Spending Challenge: ideas page 2
These examples show some of the main themes and ideas that have been put forward via the public sector Spending Challenge website.
They are not ideas that have been shortlisted for further work or implementation but they will all be considered individually alongside the other 60,000 ideas that have been put forward.
7. Stop printing claims at benefit delivery centres and wait for the copies from the jobcentres. This could produce a huge saving in both time and money, spent on paper, and the time a processor spends printing out these claims which are then stored until the signed copy arrives. In the majority of cases the claims cannot be processed until the signed copies arrive so there is little saving in time for our customers.
8. In terms of spending less - what about migrating the whole of government (the NHS, Education etc) from Microsoft products to Linux and open source software like Openoffice.
9. Set the printers to a default setting of black and white print and only give the option of colour as a prompt. A lot of documents may be printed in colour unnecessarily
10. Get better mobile phone contracts. Our agency are paying £6 a month for the "hire" of the phone but paying for all calls and text on top of that. Ludicrous. There are hundreds of contracts out there that give free minutes etc. Mobile phones are needed so why are we paying so much for them.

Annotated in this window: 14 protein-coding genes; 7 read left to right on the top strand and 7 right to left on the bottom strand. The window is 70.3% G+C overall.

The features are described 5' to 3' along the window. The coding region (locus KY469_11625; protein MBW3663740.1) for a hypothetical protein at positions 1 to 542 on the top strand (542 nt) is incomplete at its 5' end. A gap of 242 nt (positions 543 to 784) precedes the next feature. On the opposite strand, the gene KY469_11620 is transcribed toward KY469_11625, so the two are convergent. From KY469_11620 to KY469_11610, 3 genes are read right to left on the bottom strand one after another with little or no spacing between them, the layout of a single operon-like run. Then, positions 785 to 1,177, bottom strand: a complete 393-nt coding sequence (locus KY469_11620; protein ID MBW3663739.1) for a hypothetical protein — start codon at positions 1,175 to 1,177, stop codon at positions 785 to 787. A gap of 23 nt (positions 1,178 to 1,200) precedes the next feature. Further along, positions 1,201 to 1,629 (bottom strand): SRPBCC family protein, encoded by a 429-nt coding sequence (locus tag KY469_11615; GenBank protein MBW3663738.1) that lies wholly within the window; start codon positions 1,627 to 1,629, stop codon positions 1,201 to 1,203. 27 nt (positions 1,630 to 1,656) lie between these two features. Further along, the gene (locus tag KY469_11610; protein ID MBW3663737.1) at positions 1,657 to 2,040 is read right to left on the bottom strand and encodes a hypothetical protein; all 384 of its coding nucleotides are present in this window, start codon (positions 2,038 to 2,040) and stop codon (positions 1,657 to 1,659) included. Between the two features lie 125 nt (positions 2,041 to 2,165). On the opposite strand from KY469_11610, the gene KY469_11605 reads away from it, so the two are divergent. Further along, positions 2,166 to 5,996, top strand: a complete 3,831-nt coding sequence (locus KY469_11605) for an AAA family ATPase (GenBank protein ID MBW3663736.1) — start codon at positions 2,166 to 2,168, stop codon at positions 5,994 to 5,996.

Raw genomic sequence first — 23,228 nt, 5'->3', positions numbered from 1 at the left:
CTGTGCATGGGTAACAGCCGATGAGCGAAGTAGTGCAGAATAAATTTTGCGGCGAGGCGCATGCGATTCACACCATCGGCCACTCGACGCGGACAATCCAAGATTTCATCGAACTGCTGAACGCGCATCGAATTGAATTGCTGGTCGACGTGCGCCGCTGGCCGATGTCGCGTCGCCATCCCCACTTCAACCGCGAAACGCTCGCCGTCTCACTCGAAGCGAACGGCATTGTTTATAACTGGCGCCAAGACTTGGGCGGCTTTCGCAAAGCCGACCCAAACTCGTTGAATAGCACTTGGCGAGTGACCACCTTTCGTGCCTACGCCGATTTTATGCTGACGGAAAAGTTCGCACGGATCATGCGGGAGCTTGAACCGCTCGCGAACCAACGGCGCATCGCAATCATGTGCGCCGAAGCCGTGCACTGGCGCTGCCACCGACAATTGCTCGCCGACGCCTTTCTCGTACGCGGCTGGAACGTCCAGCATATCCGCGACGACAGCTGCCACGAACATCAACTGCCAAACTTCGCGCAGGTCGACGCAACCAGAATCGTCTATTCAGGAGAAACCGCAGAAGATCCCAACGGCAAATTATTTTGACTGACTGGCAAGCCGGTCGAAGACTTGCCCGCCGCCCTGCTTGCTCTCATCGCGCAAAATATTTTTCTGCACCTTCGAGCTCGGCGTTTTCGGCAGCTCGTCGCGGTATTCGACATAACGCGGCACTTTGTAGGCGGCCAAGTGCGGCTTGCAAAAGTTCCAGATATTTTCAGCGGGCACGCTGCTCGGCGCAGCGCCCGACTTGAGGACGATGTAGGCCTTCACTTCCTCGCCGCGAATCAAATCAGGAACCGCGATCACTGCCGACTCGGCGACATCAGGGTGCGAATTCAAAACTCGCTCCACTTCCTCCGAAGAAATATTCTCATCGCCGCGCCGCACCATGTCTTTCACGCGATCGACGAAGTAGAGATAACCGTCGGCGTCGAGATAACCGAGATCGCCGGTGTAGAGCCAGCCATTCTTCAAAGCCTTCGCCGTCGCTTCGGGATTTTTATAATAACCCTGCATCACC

11. We work at the British Embassy in the Visa section. …Whilst we feel that the right to appeal [after being refused a visa] is important, I would suggest charging a fee for such a service. The current system allows all applicants who are refused a visa (and who qualify for a right of appeal) to submit an appeal without any extra charge. To put this into perspective, a person who applies for a 6-month family visit visa, and who for example, produces counterfeit or forged documents is then able to exercise a right of appeal, which costs around £10,000 to hear. For reference the initial cost of the visa application was just £68. Even if the applicants appeal is dismissed the cost damage has already been done. The thought of losing a significant amount of money would act as a sufficient deterrent to non-genuine applicants, whilst we could have mechanisms in place to refund any costs to applicants who prove at appeal that the decision to refuse was incorrect. Thanks for the opportunity to have our say.
12. I think you should give people the option to negotiate their contract hours down from the current fixed full-time contract hours. I personally am contracted to 42 hours per week, but I believe that if that was reduced to 40 for example that I could still deliver the same outputs. I believe this to be true of many jobs within the government, and it would save having to make as many redundancies. Also, if people chose to cut their hours down, they wouldn't lose very much money, and if it's optional, then people can negotiate how many hours they want to work.
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